Should I get back into Cycling?

oreo_muncher

Senior Member
Quite different to a road bike to ride, they flex at the rear hinge to gives some suspension, which makes them less efficient uphill, but they ride pretty will. obviously slightly slower, otherwise the pro would use them in the TdeF etc. but as "fast" whatever that means as say a flat bar hybrid, particularly with S type bars, as they sit slightly lower than M type etc so more aero and more like a full size bike riding position.

As stated above, they can be a bit marmite. They are the best choice if you need to take a bike on crowded public transport as part of your commute. You haven't really indicted what or if you're considering one for.
Curious if I would find them comfortable or if I would them annoying and uncomfortable. I just want to try them out of curiosity. I saw the different handle bar positions and not sure which one I would like best for myself. I still take my road bike on the train when I go between uni and home, that bike always comes with me.
 

oldworld

Well-Known Member
I've never owned a Brompton but they seem well made and versatile machines.
My big concern would be that being so low the drive train would get very dirty and potentially need replacing more often than a full size bike.
If I were buying one I'd consider a hub gear.
 

oreo_muncher

Senior Member
I've never owned a Brompton but they seem well made and versatile machines.
My big concern would be that being so low the drive train would get very dirty and potentially need replacing more often than a full size bike.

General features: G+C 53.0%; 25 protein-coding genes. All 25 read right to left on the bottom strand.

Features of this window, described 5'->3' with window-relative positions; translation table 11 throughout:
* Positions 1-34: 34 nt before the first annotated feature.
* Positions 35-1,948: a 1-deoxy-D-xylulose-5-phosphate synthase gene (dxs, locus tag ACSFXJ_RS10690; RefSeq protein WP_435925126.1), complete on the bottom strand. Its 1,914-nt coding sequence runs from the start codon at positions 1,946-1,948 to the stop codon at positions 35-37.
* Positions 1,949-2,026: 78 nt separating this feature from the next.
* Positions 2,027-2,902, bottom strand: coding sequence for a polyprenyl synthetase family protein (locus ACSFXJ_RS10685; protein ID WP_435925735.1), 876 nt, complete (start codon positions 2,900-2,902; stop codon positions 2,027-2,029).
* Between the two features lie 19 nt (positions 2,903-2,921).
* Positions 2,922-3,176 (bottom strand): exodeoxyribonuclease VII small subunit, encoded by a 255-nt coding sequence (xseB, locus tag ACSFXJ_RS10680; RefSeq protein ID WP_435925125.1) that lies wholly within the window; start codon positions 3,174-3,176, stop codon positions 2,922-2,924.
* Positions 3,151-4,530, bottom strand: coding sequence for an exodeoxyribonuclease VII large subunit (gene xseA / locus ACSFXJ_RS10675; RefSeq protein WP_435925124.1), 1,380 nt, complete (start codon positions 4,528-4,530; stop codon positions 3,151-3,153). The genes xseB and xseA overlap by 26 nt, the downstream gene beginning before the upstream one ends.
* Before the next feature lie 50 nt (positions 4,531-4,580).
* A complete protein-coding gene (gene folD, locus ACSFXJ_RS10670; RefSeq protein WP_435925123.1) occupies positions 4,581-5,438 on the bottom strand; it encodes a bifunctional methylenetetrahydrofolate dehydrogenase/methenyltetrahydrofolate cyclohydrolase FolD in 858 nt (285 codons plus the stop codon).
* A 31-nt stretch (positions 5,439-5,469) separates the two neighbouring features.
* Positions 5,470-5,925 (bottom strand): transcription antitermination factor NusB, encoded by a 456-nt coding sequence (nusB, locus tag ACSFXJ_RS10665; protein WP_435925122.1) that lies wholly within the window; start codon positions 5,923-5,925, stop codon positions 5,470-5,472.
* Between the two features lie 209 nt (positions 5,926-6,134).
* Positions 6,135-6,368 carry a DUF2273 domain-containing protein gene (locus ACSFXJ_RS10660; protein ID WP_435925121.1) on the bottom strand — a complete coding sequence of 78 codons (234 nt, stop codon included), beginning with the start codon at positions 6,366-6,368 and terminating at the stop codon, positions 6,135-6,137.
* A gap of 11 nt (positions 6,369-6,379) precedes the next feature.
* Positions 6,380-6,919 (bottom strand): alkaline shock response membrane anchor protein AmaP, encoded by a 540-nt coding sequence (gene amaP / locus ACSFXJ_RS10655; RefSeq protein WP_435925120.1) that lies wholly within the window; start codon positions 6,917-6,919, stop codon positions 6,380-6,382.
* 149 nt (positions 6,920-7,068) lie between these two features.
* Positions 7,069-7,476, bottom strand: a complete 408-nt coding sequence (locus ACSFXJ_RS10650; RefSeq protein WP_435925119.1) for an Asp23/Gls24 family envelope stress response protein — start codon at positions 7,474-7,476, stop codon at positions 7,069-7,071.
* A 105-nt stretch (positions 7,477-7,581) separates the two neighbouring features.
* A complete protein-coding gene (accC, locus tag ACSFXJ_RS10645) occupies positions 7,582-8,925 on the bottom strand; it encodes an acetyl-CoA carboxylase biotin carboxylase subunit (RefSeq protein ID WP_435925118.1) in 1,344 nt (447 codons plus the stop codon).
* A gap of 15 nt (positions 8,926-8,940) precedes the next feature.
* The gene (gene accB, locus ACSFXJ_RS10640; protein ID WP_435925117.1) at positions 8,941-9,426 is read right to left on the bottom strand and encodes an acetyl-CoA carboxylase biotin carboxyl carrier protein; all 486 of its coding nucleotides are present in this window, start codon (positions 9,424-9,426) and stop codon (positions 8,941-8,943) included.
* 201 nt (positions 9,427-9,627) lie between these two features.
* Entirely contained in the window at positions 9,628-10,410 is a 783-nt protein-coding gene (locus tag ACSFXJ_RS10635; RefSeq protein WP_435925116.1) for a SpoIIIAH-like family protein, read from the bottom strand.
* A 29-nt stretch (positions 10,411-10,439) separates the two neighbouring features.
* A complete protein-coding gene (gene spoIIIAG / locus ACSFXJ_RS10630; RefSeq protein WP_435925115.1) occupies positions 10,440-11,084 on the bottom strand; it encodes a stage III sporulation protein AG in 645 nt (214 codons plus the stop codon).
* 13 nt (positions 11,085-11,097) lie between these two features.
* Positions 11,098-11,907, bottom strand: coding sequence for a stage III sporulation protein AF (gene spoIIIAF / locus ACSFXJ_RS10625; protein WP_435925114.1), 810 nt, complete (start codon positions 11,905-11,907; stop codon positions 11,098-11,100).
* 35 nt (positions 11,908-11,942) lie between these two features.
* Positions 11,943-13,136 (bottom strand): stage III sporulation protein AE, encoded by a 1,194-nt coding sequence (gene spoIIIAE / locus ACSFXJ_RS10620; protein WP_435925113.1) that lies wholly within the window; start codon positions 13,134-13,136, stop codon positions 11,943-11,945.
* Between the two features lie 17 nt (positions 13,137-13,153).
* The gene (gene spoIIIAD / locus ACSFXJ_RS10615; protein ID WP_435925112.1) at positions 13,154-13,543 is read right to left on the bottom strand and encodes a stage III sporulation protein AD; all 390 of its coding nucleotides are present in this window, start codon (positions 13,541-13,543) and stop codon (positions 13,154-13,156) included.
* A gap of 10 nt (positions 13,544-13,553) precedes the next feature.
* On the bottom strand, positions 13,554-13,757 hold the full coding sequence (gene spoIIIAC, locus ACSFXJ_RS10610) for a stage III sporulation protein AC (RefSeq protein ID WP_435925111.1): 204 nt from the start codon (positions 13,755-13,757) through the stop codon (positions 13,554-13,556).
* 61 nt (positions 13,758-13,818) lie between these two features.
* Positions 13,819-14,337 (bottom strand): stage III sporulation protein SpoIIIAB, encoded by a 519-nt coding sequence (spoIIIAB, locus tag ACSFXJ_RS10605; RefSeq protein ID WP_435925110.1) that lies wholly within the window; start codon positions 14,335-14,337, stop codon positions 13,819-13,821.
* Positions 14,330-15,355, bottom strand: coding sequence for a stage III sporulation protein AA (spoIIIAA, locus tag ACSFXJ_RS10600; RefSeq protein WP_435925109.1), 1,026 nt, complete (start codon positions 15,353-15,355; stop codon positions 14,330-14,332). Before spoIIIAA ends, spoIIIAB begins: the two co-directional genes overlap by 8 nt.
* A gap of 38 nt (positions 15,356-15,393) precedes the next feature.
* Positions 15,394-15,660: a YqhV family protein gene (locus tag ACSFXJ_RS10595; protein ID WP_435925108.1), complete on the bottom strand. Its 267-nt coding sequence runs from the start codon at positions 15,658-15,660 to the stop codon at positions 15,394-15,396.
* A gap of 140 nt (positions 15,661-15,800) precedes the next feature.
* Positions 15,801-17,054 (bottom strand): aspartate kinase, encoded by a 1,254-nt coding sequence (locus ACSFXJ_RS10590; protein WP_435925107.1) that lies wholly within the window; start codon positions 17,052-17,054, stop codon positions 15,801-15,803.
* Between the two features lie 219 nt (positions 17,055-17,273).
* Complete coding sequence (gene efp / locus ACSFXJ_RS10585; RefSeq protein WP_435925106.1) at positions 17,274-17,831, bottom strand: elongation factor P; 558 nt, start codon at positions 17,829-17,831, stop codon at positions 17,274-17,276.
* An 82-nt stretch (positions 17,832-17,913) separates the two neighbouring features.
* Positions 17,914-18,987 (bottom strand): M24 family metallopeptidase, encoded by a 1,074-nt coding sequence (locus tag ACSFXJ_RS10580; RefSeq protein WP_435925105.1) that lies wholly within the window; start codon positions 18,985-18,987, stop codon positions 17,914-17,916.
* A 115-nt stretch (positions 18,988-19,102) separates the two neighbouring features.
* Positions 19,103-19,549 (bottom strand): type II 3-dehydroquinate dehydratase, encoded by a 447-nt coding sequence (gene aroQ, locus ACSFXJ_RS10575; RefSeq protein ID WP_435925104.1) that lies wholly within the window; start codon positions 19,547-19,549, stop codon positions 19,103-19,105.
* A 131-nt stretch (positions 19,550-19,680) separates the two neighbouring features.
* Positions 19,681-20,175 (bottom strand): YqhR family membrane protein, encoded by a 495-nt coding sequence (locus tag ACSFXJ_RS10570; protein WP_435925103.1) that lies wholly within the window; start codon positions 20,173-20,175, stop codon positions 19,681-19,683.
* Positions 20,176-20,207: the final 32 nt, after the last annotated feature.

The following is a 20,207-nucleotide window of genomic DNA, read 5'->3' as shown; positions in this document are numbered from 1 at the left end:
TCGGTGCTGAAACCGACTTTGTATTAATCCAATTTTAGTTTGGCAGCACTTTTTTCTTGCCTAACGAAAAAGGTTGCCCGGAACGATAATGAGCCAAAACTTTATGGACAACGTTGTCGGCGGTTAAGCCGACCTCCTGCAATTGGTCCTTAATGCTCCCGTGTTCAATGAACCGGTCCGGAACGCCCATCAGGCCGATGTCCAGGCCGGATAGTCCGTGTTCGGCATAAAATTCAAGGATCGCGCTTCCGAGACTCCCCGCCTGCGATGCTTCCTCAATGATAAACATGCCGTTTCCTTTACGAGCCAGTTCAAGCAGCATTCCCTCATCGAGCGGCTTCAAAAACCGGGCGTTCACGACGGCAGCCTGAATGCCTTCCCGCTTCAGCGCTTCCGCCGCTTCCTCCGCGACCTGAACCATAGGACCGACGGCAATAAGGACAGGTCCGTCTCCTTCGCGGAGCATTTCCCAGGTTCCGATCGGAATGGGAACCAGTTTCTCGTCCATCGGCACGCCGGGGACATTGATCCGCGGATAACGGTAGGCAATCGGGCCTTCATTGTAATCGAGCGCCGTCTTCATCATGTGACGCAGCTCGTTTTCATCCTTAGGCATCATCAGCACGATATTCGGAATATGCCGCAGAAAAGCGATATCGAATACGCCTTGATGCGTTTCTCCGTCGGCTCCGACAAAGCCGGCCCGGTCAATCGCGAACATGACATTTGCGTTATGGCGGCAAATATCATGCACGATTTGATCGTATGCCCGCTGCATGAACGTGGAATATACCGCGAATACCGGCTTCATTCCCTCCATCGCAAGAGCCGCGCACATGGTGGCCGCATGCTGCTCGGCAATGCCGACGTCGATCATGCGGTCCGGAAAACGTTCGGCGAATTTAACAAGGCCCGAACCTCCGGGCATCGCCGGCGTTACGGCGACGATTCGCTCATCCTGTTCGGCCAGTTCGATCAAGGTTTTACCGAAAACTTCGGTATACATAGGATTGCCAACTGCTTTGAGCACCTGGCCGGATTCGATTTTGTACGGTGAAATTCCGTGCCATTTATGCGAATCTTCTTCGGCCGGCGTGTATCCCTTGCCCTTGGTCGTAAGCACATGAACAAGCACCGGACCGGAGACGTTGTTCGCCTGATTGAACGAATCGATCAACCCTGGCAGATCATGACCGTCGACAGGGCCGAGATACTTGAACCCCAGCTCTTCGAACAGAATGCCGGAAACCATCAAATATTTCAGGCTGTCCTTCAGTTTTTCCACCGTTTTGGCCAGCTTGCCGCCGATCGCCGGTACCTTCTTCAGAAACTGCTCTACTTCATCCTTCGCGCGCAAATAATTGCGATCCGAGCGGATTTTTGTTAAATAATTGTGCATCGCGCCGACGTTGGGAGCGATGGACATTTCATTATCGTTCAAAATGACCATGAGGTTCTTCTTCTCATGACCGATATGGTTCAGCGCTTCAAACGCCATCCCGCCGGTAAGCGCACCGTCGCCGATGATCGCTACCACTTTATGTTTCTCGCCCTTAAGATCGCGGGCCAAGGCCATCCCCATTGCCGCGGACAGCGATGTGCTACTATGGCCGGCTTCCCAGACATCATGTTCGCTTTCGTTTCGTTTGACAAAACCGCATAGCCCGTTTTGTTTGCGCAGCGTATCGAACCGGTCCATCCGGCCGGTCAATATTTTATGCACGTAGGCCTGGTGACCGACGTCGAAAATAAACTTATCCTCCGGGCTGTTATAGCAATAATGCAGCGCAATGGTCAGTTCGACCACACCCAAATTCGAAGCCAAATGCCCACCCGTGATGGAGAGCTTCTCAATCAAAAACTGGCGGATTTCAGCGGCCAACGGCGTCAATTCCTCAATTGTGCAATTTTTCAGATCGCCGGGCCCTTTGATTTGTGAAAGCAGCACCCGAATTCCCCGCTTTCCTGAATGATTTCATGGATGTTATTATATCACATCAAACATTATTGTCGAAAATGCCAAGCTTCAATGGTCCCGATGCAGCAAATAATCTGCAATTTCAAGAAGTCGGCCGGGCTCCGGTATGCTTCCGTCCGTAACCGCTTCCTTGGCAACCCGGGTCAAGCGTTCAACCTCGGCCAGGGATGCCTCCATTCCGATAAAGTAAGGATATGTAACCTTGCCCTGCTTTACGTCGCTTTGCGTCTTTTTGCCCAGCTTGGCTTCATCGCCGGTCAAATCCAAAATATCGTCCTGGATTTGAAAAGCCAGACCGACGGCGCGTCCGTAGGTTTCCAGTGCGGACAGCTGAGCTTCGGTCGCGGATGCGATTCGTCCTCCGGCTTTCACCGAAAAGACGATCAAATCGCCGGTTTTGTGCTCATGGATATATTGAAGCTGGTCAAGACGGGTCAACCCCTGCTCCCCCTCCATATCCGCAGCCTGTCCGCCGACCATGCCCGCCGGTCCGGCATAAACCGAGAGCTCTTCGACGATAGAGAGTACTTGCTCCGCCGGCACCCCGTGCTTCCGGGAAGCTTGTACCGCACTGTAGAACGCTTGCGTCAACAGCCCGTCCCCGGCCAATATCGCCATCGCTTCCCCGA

If I were buying one I'd consider a hub gear.
I just think they're quite expensive >1k. I wonder with the geometry difference how I would find them. Having got used to my road bike, I find the idea of an upright position with hybrids, Brompton's etc. a weird thought.
 
Last December/January this year I cycled with a cheap Halfords bike, using a car carrier I'd cycle into the city and around the two bridges here (took around 45 mins) and do this pretty much 3-4 times a week in the night.
Just to to back to this....
I'd imagine taking a bike into the city and cycling at night would put you into a small subset of cyclists.

I've no idea where you are but would this not be a time to revisit the concept and look for another place to ride?

Fully agree about the mental benefits of cycling, although I'd venture that if you find cycling in the city at night to be helpful, a day ride in daylight with nature all around and less attention needed could blow your mind - in a positive way!^_^